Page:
Internet Disrupted Across Canada, U.S. as Key Firm Gets Hit by Cyberattack
‘Collateral damage’ is being cited as the most likely cause for Canada’s involvement in the series of internet outages that swept across North America and parts of Europe Friday.
Cyberattacks on Dyn, a key internet firm, repeatedly disrupted the availability of popular websites across the United States Friday, according to analysts and company officials.
More than a dozen major websites experienced outages and other technical problems, according to user reports and the web-tracking site downdetector.com.
They included The New York Times, Twitter, Pinterest, Reddit, GitHub, Etsy, Tumblr, Spotify, PayPal, Verizon, Comcast, EA, the Playstation network, and others.
Manchester, New Hampshire-based Dyn Inc. said its server infrastructure was hit by distributed denial-of-service (DDoS) attacks, which work by overwhelming targeted machines with junk data traffic.
Carmi Levy, a CTV Technology Analyst, described a DDoS attack similar to a pitchfork wielding mob showing up at your door, and only being disruptive enough to make sure you can’t leave or get anything done
“Nobody breaks in, nothing is stolen, no data is compromised, but for all intents and purposes your life is put on hold,” Levy said.
The level of disruption was difficult to gauge, but Dyn provides internet traffic management and optimization services to some of the biggest names on the web, including Twitter, Netflix and Visa. Critically, Dyn provides domain name services, which translate the human-readable addresses such as “twitter.com” into an online route for browsers and applications.
Steve Grobman, chief technology officer at Intel Security, compared an outage at a domain name services company to tearing up a map or turning off GPS before driving to the department store. “It doesn’t matter that the store is fully open or operational if you have no idea how to get there,” he said in a telephone interview.
Analysts say that the border-less nature of the internet means that you could be anywhere in the world and still experience issues trying to load up certain pages. With Dyn providing services to 6% of Fortune 500 company websites, the outages are widespread.
Levy says that while DDoS attacks on things like specific websites are common, an attack of this scale is relatively new.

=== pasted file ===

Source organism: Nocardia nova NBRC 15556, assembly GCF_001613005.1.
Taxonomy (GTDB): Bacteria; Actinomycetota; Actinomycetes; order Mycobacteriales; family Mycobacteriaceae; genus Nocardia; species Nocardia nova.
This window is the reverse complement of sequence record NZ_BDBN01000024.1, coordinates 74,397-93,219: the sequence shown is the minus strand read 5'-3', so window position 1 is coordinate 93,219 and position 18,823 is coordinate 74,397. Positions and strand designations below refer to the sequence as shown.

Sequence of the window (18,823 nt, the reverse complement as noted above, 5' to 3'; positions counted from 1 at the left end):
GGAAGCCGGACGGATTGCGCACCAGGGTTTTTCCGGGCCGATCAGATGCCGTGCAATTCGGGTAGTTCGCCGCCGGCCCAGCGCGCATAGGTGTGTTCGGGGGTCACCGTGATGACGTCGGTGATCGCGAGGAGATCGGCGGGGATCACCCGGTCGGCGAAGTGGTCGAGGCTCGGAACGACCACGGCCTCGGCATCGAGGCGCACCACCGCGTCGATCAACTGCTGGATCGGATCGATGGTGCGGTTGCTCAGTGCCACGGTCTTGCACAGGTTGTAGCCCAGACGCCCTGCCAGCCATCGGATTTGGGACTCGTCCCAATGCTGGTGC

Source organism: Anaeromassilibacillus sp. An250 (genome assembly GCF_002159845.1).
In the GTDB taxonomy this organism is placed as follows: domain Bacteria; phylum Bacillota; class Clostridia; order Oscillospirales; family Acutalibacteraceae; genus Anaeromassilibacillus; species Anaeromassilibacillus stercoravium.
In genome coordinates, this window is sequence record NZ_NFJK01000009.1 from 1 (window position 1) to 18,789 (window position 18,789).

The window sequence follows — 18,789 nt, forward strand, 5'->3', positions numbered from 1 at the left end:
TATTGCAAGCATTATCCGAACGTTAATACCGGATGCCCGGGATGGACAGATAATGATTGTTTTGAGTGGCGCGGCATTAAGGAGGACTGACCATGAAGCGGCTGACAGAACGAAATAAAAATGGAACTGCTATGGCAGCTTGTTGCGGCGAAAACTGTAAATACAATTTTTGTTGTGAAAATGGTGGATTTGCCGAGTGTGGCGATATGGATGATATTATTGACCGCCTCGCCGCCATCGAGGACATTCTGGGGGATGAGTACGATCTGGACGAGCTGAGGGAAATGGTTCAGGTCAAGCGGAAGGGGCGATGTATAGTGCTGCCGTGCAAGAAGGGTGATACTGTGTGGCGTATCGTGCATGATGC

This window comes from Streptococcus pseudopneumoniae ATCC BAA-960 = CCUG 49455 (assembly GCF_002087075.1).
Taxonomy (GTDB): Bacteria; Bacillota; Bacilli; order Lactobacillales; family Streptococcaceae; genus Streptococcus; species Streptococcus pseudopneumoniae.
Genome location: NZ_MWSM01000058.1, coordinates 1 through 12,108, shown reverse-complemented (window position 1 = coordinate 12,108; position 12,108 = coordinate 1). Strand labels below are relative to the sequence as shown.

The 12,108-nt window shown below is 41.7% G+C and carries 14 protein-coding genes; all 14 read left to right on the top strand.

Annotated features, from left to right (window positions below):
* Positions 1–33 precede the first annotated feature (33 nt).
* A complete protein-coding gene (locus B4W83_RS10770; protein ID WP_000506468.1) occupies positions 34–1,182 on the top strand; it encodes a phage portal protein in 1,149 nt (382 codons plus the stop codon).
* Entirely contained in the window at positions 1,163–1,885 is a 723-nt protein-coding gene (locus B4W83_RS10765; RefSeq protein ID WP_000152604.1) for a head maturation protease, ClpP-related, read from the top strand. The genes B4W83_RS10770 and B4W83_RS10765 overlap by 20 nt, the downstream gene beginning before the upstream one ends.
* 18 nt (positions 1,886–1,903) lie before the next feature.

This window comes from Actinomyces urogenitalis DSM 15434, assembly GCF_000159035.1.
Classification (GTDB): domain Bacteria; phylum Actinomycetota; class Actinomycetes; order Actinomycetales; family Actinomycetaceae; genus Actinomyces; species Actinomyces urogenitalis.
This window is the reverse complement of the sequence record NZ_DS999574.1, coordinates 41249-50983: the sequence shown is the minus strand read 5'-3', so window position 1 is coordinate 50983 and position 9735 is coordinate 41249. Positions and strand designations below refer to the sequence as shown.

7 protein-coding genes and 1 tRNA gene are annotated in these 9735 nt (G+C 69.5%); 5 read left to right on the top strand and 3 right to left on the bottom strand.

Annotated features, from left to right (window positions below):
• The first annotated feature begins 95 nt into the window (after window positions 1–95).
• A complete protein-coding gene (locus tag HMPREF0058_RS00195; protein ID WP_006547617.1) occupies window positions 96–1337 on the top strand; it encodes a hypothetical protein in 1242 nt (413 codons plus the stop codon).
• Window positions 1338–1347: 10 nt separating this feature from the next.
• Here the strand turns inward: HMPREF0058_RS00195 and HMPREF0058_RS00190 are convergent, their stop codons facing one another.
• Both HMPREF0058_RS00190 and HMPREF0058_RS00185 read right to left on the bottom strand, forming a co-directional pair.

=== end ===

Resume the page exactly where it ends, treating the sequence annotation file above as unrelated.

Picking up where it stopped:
“We’ve seen some speculation that this is a state-sponsored attack, or a state involved attack, and the only reason that is on the radar is because typically only a state would have the resources required to execute an attack like this in one fell swoop,” said Levy.
However, he added that it could also be the hacker group Anonymous, or a group of hackers pooling their resources together to co-ordinate the attack.
Dyn said in a series of statements that it first became aware of the attack around 7 a.m. local time and that services were restored about two hours later. A little more than two hours later, the company said it was working to mitigate another attack. A Dyn spokesman didn’t respond to questions seeking further information about the online onslaught.
Levy said that, with the size of this attack, he wouldn’t be surprised if there are residual effects throughout and past the weekend.
The U.S. Department of Homeland Security is monitoring the situation, White House spokesman Josh Earnest told reporters Friday. He said he had no information about who may be behind the disruption.
A DDoS attack can be a simple way to do a whole lot of damage, said Carmi
“You don’t have to steal a lot of data to cause damage,” he explained.
“By causing an entire swath of internet to go dark, you can essentially cause the wheels of the economy to grind to a halt, and that’s damaging in and of itself”
In a widely shared essay titled “Someone Is Learning How to Take Down the Internet,” respected security expert Bruce Schneier said last month that major internet infrastructure companies were seeing a series of worrying denial-of-service attacks.
“Someone is extensively testing the core defensive capabilities of the companies that provide critical internet services,” he said.
With Files from Canadian Press and Associated Press